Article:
GCC’s Nate Ward named Tribune-Review Westmoreland Boys Soccer Player of the Year
Saturday, November 30, 2019 | 6:24 PM
Player of the Year
Sr., MF, Greensburg Central Catholic
Nate Ward will, in all likelihood, be remembered as a star soccer player at Greensburg Central Catholic. Rightly so. He’s an all-timer to wear maroon and black.
But think about all of the things he did over the course of his final year of prep sports.
While he was a dynamic goal-scorer for GCC on the pitch, he also caught passes as a wide receiver, returned kicks and kicked for the football team, and was slated to be a key guard for the Centurions in basketball.
He will run track in the spring — a key leg of the 1,600-meter relay team.
Ward has quietly been one of the WPIAL’s top all-around athletes, but he made his mark in his main sport. For that reason, Ward is the Tribune-Review Westmoreland Boys Soccer Player of the Year.
Franklin Regional sophomore Anthony DiFalco also was considered.
“Since my time at GCC, we have played the game at a high level and trained at a high level,” GCC soccer coach Tyler Solis said. “None of this came easy for us. I expect a lot out of my boys both physically and mentally.
“Nate coming into the season was someone I really trusted. I knew he had been with me from the start and he would encourage and help the underclassmen grasp our team’s identity. He did not only talk the talk, but he walked it too.”
Ward, an All-WPIAL selection, had 31 goals and eight assists to power GCC to its first WPIAL Class A championship since 2009.
The Indiana recruit will play in the High School All-American Game on Dec. 7 in Orlando.
“Anybody can say, ‘Yeah, we’re going to win the WPIAL. But to be able to stay positive when things aren’t going your way and dedicate yourself for the better of team is what a champion is,” Solis said. “What makes Nate so great is the trust he has in his teammates.”
Ward took some time for a season-ending Q&A.
What was it like finally winning a WPIAL championship?
I have known some of the guys on this team since I could walk. Seth Skowronek and I have talked about winning a WPIAL championship since fourth grade. My little cousin, Jake Gretz, and I used to play soccer together every day at my grandma’s house after school, talking about how one day we would be on the same team and how we were going to win it all. It’s crazy how all of that came true in what seems like such little time. It’s really one of the best feelings at this level to be holding up the trophy.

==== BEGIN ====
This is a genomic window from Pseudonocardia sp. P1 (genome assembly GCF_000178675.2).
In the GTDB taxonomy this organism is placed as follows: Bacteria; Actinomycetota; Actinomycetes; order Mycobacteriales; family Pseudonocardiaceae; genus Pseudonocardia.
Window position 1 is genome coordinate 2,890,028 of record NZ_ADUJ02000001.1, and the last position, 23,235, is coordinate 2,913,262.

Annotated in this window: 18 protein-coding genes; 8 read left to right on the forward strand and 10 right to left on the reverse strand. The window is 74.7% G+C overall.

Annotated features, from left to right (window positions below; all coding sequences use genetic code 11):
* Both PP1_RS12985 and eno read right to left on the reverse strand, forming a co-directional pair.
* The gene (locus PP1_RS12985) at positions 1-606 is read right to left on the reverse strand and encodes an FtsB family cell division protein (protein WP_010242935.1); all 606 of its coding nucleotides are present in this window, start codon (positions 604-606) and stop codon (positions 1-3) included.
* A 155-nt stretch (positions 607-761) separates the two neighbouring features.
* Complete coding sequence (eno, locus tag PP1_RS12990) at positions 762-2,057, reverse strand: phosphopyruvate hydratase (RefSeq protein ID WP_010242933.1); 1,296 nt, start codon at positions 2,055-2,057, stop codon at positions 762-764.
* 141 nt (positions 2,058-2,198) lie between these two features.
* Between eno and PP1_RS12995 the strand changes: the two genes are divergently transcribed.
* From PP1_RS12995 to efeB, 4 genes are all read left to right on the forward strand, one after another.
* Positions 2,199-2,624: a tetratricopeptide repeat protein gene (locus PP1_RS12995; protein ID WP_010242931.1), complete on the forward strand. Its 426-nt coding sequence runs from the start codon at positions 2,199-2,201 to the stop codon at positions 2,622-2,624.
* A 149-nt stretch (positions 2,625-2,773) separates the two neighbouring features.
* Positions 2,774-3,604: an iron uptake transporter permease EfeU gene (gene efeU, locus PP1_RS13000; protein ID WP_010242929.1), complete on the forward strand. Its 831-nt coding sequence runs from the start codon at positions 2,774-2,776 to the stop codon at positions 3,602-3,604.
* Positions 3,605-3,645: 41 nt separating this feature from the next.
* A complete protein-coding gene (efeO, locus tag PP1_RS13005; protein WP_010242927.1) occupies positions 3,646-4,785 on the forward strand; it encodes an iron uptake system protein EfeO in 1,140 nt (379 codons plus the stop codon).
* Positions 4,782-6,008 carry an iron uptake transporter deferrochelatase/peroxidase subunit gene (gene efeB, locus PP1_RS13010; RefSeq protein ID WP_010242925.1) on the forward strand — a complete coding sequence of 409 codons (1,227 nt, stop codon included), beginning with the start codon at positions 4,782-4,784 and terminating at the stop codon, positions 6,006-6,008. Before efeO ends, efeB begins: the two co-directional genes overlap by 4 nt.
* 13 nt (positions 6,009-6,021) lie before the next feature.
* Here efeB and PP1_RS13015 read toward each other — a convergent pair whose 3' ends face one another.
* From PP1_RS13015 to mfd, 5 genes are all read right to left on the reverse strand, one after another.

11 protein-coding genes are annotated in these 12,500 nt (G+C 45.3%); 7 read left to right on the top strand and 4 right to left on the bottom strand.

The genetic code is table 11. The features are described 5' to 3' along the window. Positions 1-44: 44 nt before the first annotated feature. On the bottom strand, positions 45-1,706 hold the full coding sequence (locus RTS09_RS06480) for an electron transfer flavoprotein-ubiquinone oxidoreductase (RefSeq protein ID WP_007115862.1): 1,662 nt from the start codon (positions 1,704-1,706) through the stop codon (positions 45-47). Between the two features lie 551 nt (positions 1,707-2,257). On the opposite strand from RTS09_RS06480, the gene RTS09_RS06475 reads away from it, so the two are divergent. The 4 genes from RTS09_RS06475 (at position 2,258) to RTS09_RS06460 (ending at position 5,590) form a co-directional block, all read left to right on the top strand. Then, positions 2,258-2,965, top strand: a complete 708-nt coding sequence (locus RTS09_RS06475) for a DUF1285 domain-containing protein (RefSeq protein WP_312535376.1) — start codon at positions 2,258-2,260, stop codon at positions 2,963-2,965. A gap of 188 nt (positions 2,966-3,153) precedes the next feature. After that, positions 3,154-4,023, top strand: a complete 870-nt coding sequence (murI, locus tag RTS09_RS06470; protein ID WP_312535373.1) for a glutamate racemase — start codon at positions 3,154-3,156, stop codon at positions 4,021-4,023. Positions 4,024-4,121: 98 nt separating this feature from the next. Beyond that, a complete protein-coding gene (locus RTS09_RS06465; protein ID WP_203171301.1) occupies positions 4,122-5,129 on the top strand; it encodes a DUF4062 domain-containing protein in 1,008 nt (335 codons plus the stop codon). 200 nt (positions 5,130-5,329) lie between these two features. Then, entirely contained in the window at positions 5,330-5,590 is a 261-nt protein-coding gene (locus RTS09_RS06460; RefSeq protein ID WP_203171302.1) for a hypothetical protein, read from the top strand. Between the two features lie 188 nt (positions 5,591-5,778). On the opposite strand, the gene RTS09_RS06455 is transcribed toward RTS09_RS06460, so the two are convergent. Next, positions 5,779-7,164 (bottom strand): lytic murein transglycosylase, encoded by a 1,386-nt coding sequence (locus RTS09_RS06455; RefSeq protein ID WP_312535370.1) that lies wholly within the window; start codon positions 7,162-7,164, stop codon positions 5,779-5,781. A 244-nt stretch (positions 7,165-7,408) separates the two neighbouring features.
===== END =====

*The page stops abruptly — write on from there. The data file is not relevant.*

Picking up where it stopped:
Can you describe your goal in the title game — the only score of the day by either team?
I took a pass around the top of the 18, split a couple of defenders and got the shot off from close to the baseline. In the moment, it felt like it happened so fast I wasn’t quite sure what had happened.
How did you manage to have such an impact in soccer and football?
Coming into my senior year of soccer, I knew I was going to be carrying a lot of weight on my shoulders. I really can’t credit my team enough for listening and responding to the advice myself and the other seniors gave them all year long. By the end of the year, I truly believe we had 11 leaders on the field. Football this year was really just to have fun with my buddies. By the end of Week 1, that was no longer the mentality. Just like soccer, I wanted to win week in and week out. I’m glad I could help out with special teams and offensively as well. It wasn’t exactly easy managing both sports.
What was it like playing wide receiver, in addition to kicking extra points and field goals?
It was a lot of fun but was nerve-racking sometimes. I usually had to miss the portion of football practice where we went over the offensive plays. So I found myself asking my boy Luke Mazowiecki to help me out with the routes in every single huddle when I went out on the field. Also, I guess its safe to say now, but at one point in the season, my snapper, Brandon Brown, and I decided to plan a bad snap because we thought we needed the first down instead of punting it away. We executed and got it. I won’t forget that one.
Why was this group so equipped to be the first at GCC to win a WPIAL boys soccer championship in a decade?
All year I stressed to them that we have to want it more. I must have said that 10 times a day for three months. Mistakes are going to happen. There’s nothing we can do about that. But if every player on the field gives everything they have and leaves it all out there, then there’s no way we were going to lose.
What held you guys back from winning a state title?
There was no specific reason we didn’t win that semifinal game. Even the best teams lose games. Winchester was a good team. I think we were the better team, but on a stage like that, it could go either way. A couple plays could change the game.